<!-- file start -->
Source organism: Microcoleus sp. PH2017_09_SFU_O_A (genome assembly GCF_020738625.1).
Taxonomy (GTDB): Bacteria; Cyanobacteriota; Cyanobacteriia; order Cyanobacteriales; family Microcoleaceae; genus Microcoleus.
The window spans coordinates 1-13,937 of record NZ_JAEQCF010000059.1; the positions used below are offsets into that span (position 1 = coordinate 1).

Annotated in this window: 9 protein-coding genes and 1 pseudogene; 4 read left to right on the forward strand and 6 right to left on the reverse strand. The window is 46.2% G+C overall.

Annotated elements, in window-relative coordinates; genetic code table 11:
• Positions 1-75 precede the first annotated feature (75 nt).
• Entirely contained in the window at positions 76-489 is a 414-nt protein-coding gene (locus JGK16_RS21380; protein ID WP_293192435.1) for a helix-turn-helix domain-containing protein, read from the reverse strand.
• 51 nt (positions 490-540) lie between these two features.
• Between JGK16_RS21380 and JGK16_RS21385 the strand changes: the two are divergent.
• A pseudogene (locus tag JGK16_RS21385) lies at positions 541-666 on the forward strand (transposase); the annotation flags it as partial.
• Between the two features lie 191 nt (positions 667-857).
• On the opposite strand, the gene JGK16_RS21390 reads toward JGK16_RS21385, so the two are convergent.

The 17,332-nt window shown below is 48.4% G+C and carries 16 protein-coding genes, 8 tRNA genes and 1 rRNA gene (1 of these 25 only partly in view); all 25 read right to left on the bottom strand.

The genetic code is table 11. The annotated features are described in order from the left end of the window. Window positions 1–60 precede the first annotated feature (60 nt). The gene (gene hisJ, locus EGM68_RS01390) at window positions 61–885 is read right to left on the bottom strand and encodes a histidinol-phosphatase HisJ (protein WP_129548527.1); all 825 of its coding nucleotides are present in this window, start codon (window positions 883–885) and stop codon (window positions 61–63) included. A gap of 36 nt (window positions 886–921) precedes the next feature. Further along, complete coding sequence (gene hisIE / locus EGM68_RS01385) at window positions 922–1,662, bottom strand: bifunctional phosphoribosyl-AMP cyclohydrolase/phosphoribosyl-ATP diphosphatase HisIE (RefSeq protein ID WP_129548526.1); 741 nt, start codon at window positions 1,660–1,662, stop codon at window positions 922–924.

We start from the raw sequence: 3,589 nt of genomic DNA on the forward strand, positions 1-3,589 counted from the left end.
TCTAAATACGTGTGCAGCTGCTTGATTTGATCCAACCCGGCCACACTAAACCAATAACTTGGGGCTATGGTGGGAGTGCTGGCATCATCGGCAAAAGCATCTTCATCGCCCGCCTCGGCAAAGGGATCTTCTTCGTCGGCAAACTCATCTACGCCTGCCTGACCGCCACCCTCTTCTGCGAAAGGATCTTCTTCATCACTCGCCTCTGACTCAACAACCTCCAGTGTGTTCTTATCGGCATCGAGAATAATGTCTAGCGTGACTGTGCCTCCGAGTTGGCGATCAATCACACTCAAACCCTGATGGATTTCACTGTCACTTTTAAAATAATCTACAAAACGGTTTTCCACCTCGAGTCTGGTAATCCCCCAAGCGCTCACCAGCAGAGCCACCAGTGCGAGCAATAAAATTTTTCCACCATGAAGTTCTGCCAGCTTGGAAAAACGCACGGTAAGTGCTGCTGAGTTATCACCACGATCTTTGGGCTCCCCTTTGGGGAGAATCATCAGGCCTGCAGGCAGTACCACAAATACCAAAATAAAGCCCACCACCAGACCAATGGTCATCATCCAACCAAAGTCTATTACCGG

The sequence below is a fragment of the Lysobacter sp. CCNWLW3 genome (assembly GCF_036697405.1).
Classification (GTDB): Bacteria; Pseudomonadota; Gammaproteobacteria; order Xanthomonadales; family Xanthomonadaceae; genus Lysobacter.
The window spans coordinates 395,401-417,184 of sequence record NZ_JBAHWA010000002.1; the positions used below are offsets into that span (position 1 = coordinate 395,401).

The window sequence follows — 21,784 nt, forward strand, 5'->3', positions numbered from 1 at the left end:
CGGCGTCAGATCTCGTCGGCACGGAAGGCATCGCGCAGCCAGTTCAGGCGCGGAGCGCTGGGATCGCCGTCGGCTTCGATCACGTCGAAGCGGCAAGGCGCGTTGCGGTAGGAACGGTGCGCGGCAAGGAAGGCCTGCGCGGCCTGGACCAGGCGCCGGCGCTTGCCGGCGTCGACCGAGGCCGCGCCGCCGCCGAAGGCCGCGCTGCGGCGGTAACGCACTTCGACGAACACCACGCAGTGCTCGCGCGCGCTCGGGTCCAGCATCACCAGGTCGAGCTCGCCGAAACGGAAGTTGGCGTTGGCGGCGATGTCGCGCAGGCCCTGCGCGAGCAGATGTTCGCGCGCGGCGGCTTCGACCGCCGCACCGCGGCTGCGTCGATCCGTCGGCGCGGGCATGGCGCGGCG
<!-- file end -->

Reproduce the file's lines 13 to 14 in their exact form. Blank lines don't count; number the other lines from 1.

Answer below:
The 17,332-nt window shown below is 48.4% G+C and carries 16 protein-coding genes, 8 tRNA genes and 1 rRNA gene (1 of these 25 only partly in view); all 25 read right to left on the bottom strand.

The genetic code is table 11. The annotated features are described in order from the left end of the window. Window positions 1–60 precede the first annotated feature (60 nt). The gene (gene hisJ, locus EGM68_RS01390) at window positions 61–885 is read right to left on the bottom strand and encodes a histidinol-phosphatase HisJ (protein WP_129548527.1); all 825 of its coding nucleotides are present in this window, start codon (window positions 883–885) and stop codon (window positions 61–63) included. A gap of 36 nt (window positions 886–921) precedes the next feature. Further along, complete coding sequence (gene hisIE / locus EGM68_RS01385) at window positions 922–1,662, bottom strand: bifunctional phosphoribosyl-AMP cyclohydrolase/phosphoribosyl-ATP diphosphatase HisIE (RefSeq protein ID WP_129548526.1); 741 nt, start codon at window positions 1,660–1,662, stop codon at window positions 922–924.